Model railroad ballast is available for purchase in your local hobby shop or online in various sizes and colors. Choose the size and color appropriate for your scale, locale, and complement your scenery colors. Many real railroads use the rocks available in the local area as ballast. So it’s good to know what color ballast your prototypical railroad uses for their tracks in the area you are modeling. If you’re freelancing, this won’t matter much. You can pick whatever color of model railroad ballast that looks good with the rest of your scenery. If you don’t like any of the available colors, you can mix the different colors to get the shade you want.
Experiment with this first using a small amount of the ballast, e.g., 1 teaspoon of one color mixed with 1 teaspoon of another color, and see if the blend is what you are looking for. If so, then blend larger amounts in the same proportion to use on your layout. You may wish to vary the shade of model railroad ballast you use in different areas of your layout. For example, you may use a darker shade around freight yards. Engine servicing areas than you would on the mainline between towns. However, I wouldn’t use too many different shades or colors on the same layout—the technique for applying model railroad ballast. When you’re finished fixing your model railroad track to your sub roadbed and painting the rails and ties, you’re ready for ballasting.
There are different techniques for doing this. I have done it different ways, but I think the following method works the best… Use a small teaspoon to hold a small amount of dry ballast directly over the track. Gently tap the opposite edge of the spoon with your finger with the spoon tilted. So that the ballast sprinkles out of the spoon a little at a time. Work in small sections of track at first.
Sprinkle the ballast over the inside of the rails first, then over the outside of the rails. The outside edges of the ballast should be neat and straight. After you have sprinkled the ballast on a section of the track with the spoon, take a medium or soft brush to spread the ballast in and around the ties both inside the rails and out. Again, keeping the outside edges neat and straight. Ideally, none of the ballast should be on top of the rails, just in between them.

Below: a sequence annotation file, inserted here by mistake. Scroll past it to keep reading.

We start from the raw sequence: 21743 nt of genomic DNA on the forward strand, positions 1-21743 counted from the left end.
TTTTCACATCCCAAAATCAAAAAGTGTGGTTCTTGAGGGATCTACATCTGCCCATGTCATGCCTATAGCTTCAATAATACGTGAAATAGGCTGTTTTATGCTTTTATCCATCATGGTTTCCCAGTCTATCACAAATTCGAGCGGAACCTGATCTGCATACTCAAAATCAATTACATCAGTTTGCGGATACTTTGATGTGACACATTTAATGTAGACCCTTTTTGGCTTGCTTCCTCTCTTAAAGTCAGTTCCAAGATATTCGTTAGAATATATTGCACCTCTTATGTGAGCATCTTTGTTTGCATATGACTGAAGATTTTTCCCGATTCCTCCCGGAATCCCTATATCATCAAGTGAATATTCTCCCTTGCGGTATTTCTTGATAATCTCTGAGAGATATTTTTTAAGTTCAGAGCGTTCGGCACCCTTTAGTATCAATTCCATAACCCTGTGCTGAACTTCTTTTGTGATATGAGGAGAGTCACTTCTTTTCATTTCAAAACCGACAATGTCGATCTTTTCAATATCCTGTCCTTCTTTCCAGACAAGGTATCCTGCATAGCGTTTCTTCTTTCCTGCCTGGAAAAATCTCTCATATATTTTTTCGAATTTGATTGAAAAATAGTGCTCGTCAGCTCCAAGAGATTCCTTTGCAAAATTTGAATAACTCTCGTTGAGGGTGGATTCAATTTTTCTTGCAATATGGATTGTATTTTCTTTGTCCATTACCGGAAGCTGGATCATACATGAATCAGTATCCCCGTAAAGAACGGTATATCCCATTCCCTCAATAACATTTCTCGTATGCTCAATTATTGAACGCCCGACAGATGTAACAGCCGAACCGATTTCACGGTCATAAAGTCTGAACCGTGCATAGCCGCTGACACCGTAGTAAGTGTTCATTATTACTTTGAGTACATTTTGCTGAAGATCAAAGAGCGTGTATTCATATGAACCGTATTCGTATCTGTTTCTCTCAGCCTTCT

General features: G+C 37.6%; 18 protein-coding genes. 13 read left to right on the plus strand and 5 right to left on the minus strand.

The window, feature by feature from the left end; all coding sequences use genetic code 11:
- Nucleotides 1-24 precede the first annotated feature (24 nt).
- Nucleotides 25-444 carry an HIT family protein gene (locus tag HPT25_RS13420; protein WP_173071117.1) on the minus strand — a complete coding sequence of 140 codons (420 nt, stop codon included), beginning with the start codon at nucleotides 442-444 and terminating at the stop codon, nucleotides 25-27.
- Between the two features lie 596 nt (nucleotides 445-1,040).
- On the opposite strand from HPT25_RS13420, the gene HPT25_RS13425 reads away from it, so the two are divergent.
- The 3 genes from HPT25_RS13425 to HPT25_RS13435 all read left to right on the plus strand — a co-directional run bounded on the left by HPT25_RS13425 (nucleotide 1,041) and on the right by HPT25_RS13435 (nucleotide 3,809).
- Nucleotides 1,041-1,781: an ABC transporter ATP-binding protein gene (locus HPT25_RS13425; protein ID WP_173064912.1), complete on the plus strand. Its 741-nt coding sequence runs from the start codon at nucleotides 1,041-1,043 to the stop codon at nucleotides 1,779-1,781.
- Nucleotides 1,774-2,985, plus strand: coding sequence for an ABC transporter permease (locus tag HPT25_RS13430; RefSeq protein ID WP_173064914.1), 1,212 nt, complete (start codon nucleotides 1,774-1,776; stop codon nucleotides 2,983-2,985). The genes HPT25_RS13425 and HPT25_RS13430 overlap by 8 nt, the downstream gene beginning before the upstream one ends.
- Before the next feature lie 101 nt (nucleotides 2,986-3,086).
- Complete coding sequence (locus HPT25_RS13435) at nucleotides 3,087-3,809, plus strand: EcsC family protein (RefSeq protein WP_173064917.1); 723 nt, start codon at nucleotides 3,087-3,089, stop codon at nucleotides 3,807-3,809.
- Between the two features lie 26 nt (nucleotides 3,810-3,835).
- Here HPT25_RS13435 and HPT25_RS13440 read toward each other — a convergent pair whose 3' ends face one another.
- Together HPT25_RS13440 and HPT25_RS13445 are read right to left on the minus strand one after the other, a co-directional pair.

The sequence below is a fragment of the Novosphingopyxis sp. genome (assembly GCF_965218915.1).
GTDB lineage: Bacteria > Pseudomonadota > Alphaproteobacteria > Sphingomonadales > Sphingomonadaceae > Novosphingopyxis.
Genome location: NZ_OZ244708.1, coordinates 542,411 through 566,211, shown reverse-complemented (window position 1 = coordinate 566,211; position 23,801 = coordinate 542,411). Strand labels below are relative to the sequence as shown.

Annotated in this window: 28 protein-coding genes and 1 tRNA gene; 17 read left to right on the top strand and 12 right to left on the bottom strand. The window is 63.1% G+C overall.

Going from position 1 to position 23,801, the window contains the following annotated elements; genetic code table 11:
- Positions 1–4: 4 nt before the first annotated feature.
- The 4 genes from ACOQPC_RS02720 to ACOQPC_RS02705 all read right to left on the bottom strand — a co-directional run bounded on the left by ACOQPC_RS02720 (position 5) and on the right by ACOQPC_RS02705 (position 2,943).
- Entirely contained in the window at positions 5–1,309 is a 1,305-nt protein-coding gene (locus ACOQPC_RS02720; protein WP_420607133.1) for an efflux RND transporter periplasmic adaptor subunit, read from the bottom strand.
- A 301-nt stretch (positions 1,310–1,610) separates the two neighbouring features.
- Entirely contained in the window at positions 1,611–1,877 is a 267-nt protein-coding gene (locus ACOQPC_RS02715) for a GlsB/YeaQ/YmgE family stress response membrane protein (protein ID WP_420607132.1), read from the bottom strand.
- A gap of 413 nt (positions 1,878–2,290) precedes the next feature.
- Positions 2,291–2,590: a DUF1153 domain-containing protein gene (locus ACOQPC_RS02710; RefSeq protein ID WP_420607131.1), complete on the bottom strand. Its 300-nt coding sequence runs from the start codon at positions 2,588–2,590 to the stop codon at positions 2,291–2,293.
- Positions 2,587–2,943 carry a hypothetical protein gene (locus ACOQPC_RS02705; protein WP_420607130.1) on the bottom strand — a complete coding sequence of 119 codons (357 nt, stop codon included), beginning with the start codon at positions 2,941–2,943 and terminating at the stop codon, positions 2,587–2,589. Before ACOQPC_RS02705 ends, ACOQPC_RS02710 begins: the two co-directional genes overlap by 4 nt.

This isn’t easy to do with N or Z scale, but do the best you can. You can then proceed on to the next section and do the same. Avoid getting any ballast around the points or mechanisms of turnouts. If this happens, vacuum the ballast out of that area. After you’ve put down the ballast on a few feet of track. After you have groomed the ballast the best you can with a brush, then you’re ready to glue it down. Prepare a mixture of 1 part white glue (Elmer’s) to 4 parts water and 1 part alcohol (isopropyl). If you have previously painted your track ties. Test a small area of the painted track with alcohol to make sure the paint doesn’t dissolve and run all over the ballast.
If it does, then use a few drops of liquid detergent in your diluted glue rather than alcohol to make it “wetter” so it flows into the ballast and under the track well.) Use a pipette to draw up the glue mixture and then hold the tip of the pipette close to the track’s center between the rails. Gently drip the glue mixture onto the ballast and allow the glue to seep into the ballast slowly.
Continue to drip the glue in until you see the white glue saturating the ballast but not enough to cause pooling. The glue should seep and wick its way out from the center to the outside of the rails from underneath. You’ve added enough when you see the ballast on the outside of the rails become saturated with the white glue. You can then continue the same process along the next sections of the track.
If the ballast gets accidentally moved from where you placed it. Use the brush or your finger to move it back in place. Do not get the glue or ballast anywhere near the points or mechanism of your turnouts. Use a soft cloth or sponge on top of the rails to clean off any glue that may have landed there. Being careful not to disturb the ballast. Allow this to dry overnight. The white glue will no longer be visible, and the ballast should be firmly glued in place. Check your track carefully to ensure none of the model railroad ballast has been glued to the inside of the rails, which will cause a derailment. Also, check your turnouts to be sure they still work. Clean off any glue that may have dried on the insides or tops of the rails.